Designing for Scalability with Erlang/OTP by Cesarini and Vinoski: this book is intended for experienced Erlang programmers looking to expand their understanding and utilize the Open Telecom Platform (OTP) to design and build commercial-grade systems that are both complex and scalable.
Beyong Erland: Elixir
Elixir is a relatively new language, but it has a long history. And it all started with Erlang.
Since the mid-1980s, Erlang had been doing a good job of what it was designed to do, mostly designing telephony applications. But fast forward three decades, and think about the needs of highly scalable web applications.
Pinterest, for example, delivers 14,000 notifications per second. Facebook needs to receive updates from and push messages back out to 1.6 billion (With a B!) active users. This kind of high concurrency and high availability is exactly what Erlang was designed for.
And so this old warhorse telecom language has suddenly become trendy and popular again. Except in a new form.
It turns out that Erlang is really hard to read and write. This isn’t surprising since it was developed decades ago. This was before “fun to use” was an important consideration in language design.
Valim was a part of the Ruby on Rails development team, and even authored a book on Rails development. The Ruby on Rails team takes the developer experience very seriously, and that concern influenced the design of Elixir.
The syntax is very similar to Ruby, and is much more readable than Erlang. Besides the easier syntax, Elixir extends the capabilities of Erlang to include (among other things) metaprogramming, polymorphism, and inline documentation.
Brief Introduction to Functional Programming
Elixir, like Erlang, is a functional programming language. This is a bit different from most other languages, which are almost all imperativeand usually object oriented.
Most programming languages have some kind of code-block syntax called a “function”. Or, in some object-oriented languages they are called “methods,” but everyone knows that a method is just a “function” attached to an object.
But is a function really a function?
In software development, we’re used to functions doing something. We call these somethings “side effects.”
But in mathematics, functions don’t have side effects. You don’t define a circle with a function that plots all the points of a circle and also changes the course number for Intro to Hypothetical Geometry.
In math, a function is deterministic; given any particular input
x, it will always return the exact output
y and not do anything else.
By admitting side effects into programming, we introduce state — the current condition of the running program environment. And the problem with state is that it can change over time.
A variable might mean one thing now, and something else ten minutes from now. And that means that a particular function call with input
x might return two different values of
y at two different times.
Is that a problem? That depends. None of the most popular development languages are purely functional, so it is clearly possible to build all sorts of things (or, just about everything) using languages that rely on side effects and global state.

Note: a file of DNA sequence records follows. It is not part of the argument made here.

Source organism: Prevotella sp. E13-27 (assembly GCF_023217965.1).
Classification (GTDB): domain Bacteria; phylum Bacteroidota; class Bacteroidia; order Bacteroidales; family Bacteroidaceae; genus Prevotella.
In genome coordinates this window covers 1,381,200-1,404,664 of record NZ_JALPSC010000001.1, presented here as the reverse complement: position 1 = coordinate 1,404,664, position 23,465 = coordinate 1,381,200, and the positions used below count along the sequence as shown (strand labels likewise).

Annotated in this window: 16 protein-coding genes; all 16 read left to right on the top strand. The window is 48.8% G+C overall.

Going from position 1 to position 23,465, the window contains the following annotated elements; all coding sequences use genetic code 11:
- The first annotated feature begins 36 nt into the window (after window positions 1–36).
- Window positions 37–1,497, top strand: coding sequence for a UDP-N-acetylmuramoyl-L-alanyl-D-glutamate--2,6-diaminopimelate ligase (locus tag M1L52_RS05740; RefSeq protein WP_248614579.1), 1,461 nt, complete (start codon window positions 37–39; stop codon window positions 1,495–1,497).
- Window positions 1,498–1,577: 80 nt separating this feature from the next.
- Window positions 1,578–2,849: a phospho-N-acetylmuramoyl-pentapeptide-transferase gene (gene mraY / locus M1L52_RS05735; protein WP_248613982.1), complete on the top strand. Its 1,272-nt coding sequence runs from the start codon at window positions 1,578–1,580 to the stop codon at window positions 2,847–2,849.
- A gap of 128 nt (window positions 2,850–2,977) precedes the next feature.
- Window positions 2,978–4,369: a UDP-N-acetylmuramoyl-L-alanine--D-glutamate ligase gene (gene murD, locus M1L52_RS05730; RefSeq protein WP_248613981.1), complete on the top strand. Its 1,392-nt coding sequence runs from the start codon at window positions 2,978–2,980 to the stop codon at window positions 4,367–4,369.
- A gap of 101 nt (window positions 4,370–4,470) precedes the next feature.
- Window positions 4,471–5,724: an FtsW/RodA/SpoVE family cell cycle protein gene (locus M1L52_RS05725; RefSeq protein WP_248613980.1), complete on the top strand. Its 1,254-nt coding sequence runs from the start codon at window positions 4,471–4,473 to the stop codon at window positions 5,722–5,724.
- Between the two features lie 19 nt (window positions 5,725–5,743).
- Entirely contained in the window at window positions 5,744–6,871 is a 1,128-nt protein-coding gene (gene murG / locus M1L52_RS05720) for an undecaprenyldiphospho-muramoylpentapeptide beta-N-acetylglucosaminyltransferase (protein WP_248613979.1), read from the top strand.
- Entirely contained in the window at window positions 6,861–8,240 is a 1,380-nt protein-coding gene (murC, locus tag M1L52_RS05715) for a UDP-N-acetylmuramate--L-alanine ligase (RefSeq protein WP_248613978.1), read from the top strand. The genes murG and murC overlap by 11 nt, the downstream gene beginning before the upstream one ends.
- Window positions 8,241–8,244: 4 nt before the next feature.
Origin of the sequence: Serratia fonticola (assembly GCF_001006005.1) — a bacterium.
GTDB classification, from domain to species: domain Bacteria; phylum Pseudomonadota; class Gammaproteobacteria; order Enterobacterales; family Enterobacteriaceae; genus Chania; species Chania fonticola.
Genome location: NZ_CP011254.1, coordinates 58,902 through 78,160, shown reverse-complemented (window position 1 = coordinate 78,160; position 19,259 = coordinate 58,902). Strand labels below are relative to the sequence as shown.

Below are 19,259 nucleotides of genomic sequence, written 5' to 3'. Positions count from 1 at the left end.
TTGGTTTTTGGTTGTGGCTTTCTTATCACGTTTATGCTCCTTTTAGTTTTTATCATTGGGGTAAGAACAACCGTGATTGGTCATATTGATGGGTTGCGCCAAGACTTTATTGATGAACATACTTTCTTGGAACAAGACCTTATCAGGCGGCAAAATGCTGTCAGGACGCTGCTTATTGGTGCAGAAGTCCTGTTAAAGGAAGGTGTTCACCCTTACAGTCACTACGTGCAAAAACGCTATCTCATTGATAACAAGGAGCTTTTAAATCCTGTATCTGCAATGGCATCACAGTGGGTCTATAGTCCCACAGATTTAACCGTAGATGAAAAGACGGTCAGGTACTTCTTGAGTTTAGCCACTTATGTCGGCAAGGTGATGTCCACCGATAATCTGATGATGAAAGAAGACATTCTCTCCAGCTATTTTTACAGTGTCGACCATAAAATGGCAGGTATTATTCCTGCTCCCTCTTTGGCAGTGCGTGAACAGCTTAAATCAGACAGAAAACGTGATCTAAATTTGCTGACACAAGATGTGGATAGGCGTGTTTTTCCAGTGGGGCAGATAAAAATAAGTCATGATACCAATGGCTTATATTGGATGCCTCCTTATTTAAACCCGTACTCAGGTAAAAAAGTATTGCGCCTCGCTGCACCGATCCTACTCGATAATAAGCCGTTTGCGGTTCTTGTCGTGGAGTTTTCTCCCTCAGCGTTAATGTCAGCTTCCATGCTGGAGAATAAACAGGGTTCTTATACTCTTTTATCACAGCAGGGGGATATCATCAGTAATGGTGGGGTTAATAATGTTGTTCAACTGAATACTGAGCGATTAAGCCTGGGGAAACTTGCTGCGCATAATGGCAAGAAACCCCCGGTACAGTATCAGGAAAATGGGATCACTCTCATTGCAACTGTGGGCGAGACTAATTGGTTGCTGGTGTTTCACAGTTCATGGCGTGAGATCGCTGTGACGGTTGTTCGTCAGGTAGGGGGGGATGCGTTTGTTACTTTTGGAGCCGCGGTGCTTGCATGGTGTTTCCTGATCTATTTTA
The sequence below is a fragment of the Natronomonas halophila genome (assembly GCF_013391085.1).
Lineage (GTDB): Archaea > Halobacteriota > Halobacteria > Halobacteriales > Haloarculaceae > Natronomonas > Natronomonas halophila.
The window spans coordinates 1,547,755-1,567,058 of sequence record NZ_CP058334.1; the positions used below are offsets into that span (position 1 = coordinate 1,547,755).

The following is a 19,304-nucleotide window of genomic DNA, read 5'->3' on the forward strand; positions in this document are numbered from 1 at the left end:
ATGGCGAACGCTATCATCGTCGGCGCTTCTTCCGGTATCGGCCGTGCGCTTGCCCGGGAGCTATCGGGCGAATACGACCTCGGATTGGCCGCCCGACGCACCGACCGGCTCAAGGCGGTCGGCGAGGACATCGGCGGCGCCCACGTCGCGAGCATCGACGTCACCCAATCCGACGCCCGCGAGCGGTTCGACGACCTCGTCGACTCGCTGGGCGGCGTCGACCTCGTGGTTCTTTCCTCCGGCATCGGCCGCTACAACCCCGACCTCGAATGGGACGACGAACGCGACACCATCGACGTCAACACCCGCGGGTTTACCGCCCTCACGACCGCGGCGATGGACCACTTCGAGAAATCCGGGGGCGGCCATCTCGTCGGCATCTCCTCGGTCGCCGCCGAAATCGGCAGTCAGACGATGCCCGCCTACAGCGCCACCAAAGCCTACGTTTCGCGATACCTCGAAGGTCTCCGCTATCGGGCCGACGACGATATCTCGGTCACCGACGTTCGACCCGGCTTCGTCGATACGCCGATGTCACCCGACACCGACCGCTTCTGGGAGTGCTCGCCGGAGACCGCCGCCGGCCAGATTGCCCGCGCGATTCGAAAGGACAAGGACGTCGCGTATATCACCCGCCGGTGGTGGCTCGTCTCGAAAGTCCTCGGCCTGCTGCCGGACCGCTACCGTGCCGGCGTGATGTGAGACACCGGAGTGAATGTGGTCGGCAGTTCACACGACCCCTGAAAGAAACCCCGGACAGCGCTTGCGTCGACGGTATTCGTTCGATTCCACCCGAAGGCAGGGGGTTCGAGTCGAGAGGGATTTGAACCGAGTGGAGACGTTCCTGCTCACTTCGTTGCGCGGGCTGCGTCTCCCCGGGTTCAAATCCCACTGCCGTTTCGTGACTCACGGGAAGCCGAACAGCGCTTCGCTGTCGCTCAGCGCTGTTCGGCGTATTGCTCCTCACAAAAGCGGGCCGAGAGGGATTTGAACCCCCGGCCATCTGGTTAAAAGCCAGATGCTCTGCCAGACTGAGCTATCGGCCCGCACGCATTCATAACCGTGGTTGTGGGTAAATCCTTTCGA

However, in a highly distributed, always-on system, this can be a problem. If a system is spread over several dozen (or several thousand) physical computers, how do you propagate changes to the global state to all of them?
If a system does go down, how do you quickly restore global state? If a function call might return different values at different times, how can you be sure that the test you run today will still pass tomorrow?
Functional programming seeks to avoid all these problems by being stateless. A functionally-designed program is a collection of functions which are completely deterministic, which means that the system as a whole is deterministic. Given any particular input, the output is guaranteed.
This sort of mathematical purity has long been of interest to academic computer scientists, but the real-world of software development has been largely uninterested — until suddenly, because of the needs of the internet, everyone has become interested.
Functional programming is one of the most important current trends in web application development.
Functional Programming Resources
If you really want to get your head around Elixir, you’ll need to get your head around Functional Programming. Here’s where to start.
Functional Programing Article at Wikipedia: a very in-depth overview of the subject.
There are many resources in many forms to help you master Elixir.
The first place to start looking into Elixir online is the official Elixir language site.
Elixir School: Lessons about the Elixir programming language.
Awesome Elixir: community-curated list of awesome projects for Elixir.
Community and Continued Learning
Books on Elixir
Should I Learn Elixir?
If you are interested in working on cutting edge web applications, particularly those that serve large numbers of concurrent users, Elixir is definitely worth knowing.
While still a relatively rare programming language, the Erlang community is growing quickly, particularly as demand for mobile solutions, web applications, and seamless online collaboration increases.
Though unconventional in many ways, the built-in support for concurrency and distribution, high-scalability, and fault-tolerance make Erlang a highly-attractive language in our constantly connected world.
But it might be better to focus on Elixir. It depends on exactly what you want to do. Regardless, they are both great languages.